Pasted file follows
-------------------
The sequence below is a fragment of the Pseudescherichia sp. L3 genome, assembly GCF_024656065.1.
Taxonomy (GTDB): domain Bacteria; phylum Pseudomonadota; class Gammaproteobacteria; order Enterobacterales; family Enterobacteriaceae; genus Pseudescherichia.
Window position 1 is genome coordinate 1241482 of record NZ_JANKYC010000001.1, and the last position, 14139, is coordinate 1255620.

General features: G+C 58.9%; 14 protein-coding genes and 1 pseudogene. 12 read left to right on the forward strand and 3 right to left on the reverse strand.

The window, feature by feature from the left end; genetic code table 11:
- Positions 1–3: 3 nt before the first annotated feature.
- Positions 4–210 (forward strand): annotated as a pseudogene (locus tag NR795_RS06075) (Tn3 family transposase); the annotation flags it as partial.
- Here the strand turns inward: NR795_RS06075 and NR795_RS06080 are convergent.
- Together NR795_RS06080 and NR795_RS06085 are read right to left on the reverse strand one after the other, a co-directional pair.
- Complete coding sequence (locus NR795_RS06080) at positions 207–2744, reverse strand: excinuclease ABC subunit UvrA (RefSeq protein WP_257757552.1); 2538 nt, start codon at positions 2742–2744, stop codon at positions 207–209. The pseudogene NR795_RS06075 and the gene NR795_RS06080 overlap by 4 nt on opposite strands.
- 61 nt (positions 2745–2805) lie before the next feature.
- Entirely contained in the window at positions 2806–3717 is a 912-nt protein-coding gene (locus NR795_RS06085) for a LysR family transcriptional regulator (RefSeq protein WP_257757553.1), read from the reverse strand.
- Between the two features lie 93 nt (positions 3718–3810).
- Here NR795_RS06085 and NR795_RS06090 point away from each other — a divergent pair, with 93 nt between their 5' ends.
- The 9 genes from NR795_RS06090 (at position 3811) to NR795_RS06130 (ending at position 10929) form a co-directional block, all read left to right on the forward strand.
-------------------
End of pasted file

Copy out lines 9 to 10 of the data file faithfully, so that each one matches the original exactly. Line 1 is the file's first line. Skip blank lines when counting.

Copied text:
- Together NR795_RS06080 and NR795_RS06085 are read right to left on the reverse strand one after the other, a co-directional pair.
- Complete coding sequence (locus NR795_RS06080) at positions 207–2744, reverse strand: excinuclease ABC subunit UvrA (RefSeq protein WP_257757552.1); 2538 nt, start codon at positions 2742–2744, stop codon at positions 207–209. The pseudogene NR795_RS06075 and the gene NR795_RS06080 overlap by 4 nt on opposite strands.